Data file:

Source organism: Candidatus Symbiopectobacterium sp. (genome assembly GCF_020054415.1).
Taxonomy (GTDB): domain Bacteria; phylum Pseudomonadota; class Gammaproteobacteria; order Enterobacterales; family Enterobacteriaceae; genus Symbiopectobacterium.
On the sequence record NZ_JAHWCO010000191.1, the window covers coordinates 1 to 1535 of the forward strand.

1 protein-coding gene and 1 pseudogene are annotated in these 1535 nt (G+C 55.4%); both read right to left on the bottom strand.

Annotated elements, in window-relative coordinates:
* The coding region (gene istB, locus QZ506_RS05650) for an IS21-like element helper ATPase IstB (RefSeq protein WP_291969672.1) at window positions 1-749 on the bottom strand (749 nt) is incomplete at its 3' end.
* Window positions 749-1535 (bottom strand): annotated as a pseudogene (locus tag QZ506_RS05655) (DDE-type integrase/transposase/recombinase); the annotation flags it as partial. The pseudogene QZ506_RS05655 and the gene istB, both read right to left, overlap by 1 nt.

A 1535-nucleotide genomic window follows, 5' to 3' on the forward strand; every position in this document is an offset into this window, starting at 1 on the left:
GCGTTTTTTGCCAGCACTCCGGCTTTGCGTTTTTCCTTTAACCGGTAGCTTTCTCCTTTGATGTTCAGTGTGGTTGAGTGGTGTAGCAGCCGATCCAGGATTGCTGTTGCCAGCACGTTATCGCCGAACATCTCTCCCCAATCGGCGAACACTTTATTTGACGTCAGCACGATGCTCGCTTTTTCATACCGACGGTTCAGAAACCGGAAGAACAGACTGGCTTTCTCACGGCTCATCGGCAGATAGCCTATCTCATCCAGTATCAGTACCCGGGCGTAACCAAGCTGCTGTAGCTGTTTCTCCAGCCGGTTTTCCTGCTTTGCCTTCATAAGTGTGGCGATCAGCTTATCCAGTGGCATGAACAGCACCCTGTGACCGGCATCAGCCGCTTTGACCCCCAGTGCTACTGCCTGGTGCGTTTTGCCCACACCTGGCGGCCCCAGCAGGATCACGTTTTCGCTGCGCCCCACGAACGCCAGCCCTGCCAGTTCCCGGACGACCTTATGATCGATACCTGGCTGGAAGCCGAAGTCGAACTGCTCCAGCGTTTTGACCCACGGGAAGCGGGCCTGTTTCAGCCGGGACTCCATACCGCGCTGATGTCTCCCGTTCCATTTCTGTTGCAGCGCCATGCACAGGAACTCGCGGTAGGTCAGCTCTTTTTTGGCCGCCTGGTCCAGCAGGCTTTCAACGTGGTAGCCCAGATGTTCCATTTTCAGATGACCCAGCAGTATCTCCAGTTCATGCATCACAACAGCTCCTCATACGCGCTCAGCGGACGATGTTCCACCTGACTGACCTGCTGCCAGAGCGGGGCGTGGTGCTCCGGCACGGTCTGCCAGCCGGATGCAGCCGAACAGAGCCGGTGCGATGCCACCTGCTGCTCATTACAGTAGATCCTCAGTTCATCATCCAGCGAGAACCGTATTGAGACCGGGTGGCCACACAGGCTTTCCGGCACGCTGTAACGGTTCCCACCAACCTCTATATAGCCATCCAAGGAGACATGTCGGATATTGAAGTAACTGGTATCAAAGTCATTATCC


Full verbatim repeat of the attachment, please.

Source organism: Candidatus Symbiopectobacterium sp. (genome assembly GCF_020054415.1).
Taxonomy (GTDB): domain Bacteria; phylum Pseudomonadota; class Gammaproteobacteria; order Enterobacterales; family Enterobacteriaceae; genus Symbiopectobacterium.
On the sequence record NZ_JAHWCO010000191.1, the window covers coordinates 1 to 1535 of the forward strand.

1 protein-coding gene and 1 pseudogene are annotated in these 1535 nt (G+C 55.4%); both read right to left on the bottom strand.

Annotated elements, in window-relative coordinates:
* The coding region (gene istB, locus QZ506_RS05650) for an IS21-like element helper ATPase IstB (RefSeq protein WP_291969672.1) at window positions 1-749 on the bottom strand (749 nt) is incomplete at its 3' end.
* Window positions 749-1535 (bottom strand): annotated as a pseudogene (locus tag QZ506_RS05655) (DDE-type integrase/transposase/recombinase); the annotation flags it as partial. The pseudogene QZ506_RS05655 and the gene istB, both read right to left, overlap by 1 nt.

A 1535-nucleotide genomic window follows, 5' to 3' on the forward strand; every position in this document is an offset into this window, starting at 1 on the left:
GCGTTTTTTGCCAGCACTCCGGCTTTGCGTTTTTCCTTTAACCGGTAGCTTTCTCCTTTGATGTTCAGTGTGGTTGAGTGGTGTAGCAGCCGATCCAGGATTGCTGTTGCCAGCACGTTATCGCCGAACATCTCTCCCCAATCGGCGAACACTTTATTTGACGTCAGCACGATGCTCGCTTTTTCATACCGACGGTTCAGAAACCGGAAGAACAGACTGGCTTTCTCACGGCTCATCGGCAGATAGCCTATCTCATCCAGTATCAGTACCCGGGCGTAACCAAGCTGCTGTAGCTGTTTCTCCAGCCGGTTTTCCTGCTTTGCCTTCATAAGTGTGGCGATCAGCTTATCCAGTGGCATGAACAGCACCCTGTGACCGGCATCAGCCGCTTTGACCCCCAGTGCTACTGCCTGGTGCGTTTTGCCCACACCTGGCGGCCCCAGCAGGATCACGTTTTCGCTGCGCCCCACGAACGCCAGCCCTGCCAGTTCCCGGACGACCTTATGATCGATACCTGGCTGGAAGCCGAAGTCGAACTGCTCCAGCGTTTTGACCCACGGGAAGCGGGCCTGTTTCAGCCGGGACTCCATACCGCGCTGATGTCTCCCGTTCCATTTCTGTTGCAGCGCCATGCACAGGAACTCGCGGTAGGTCAGCTCTTTTTTGGCCGCCTGGTCCAGCAGGCTTTCAACGTGGTAGCCCAGATGTTCCATTTTCAGATGACCCAGCAGTATCTCCAGTTCATGCATCACAACAGCTCCTCATACGCGCTCAGCGGACGATGTTCCACCTGACTGACCTGCTGCCAGAGCGGGGCGTGGTGCTCCGGCACGGTCTGCCAGCCGGATGCAGCCGAACAGAGCCGGTGCGATGCCACCTGCTGCTCATTACAGTAGATCCTCAGTTCATCATCCAGCGAGAACCGTATTGAGACCGGGTGGCCACACAGGCTTTCCGGCACGCTGTAACGGTTCCCACCAACCTCTATATAGCCATCCAAGGAGACATGTCGGATATTGAAGTAACTGGTATCAAAGTCATTATCC